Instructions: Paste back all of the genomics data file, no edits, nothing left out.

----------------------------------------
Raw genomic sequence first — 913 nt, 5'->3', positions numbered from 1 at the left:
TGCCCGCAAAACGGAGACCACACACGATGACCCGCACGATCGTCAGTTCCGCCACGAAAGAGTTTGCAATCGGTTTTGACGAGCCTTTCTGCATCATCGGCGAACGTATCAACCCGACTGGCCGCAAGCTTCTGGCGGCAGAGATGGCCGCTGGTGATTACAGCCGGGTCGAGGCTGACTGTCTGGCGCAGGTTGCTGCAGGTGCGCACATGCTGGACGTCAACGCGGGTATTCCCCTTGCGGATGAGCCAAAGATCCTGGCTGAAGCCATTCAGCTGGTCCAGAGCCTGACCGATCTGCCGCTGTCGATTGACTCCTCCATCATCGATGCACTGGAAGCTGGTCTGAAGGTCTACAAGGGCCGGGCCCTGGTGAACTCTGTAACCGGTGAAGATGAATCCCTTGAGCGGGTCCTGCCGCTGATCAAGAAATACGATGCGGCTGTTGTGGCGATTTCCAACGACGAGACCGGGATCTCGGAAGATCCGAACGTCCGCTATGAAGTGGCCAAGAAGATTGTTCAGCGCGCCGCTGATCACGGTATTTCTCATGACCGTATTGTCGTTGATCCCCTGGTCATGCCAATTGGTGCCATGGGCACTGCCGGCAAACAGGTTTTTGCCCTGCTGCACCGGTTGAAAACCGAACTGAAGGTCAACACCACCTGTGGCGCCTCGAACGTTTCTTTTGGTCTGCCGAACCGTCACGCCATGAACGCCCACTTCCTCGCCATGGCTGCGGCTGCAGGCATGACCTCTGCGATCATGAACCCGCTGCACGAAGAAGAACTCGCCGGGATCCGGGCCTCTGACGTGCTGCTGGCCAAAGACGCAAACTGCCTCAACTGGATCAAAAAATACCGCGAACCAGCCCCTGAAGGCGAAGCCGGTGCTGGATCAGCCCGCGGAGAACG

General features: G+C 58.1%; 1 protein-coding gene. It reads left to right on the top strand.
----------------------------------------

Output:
Raw genomic sequence first — 913 nt, 5'->3', positions numbered from 1 at the left:
TGCCCGCAAAACGGAGACCACACACGATGACCCGCACGATCGTCAGTTCCGCCACGAAAGAGTTTGCAATCGGTTTTGACGAGCCTTTCTGCATCATCGGCGAACGTATCAACCCGACTGGCCGCAAGCTTCTGGCGGCAGAGATGGCCGCTGGTGATTACAGCCGGGTCGAGGCTGACTGTCTGGCGCAGGTTGCTGCAGGTGCGCACATGCTGGACGTCAACGCGGGTATTCCCCTTGCGGATGAGCCAAAGATCCTGGCTGAAGCCATTCAGCTGGTCCAGAGCCTGACCGATCTGCCGCTGTCGATTGACTCCTCCATCATCGATGCACTGGAAGCTGGTCTGAAGGTCTACAAGGGCCGGGCCCTGGTGAACTCTGTAACCGGTGAAGATGAATCCCTTGAGCGGGTCCTGCCGCTGATCAAGAAATACGATGCGGCTGTTGTGGCGATTTCCAACGACGAGACCGGGATCTCGGAAGATCCGAACGTCCGCTATGAAGTGGCCAAGAAGATTGTTCAGCGCGCCGCTGATCACGGTATTTCTCATGACCGTATTGTCGTTGATCCCCTGGTCATGCCAATTGGTGCCATGGGCACTGCCGGCAAACAGGTTTTTGCCCTGCTGCACCGGTTGAAAACCGAACTGAAGGTCAACACCACCTGTGGCGCCTCGAACGTTTCTTTTGGTCTGCCGAACCGTCACGCCATGAACGCCCACTTCCTCGCCATGGCTGCGGCTGCAGGCATGACCTCTGCGATCATGAACCCGCTGCACGAAGAAGAACTCGCCGGGATCCGGGCCTCTGACGTGCTGCTGGCCAAAGACGCAAACTGCCTCAACTGGATCAAAAAATACCGCGAACCAGCCCCTGAAGGCGAAGCCGGTGCTGGATCAGCCCGCGGAGAACG

General features: G+C 58.1%; 1 protein-coding gene. It reads left to right on the top strand.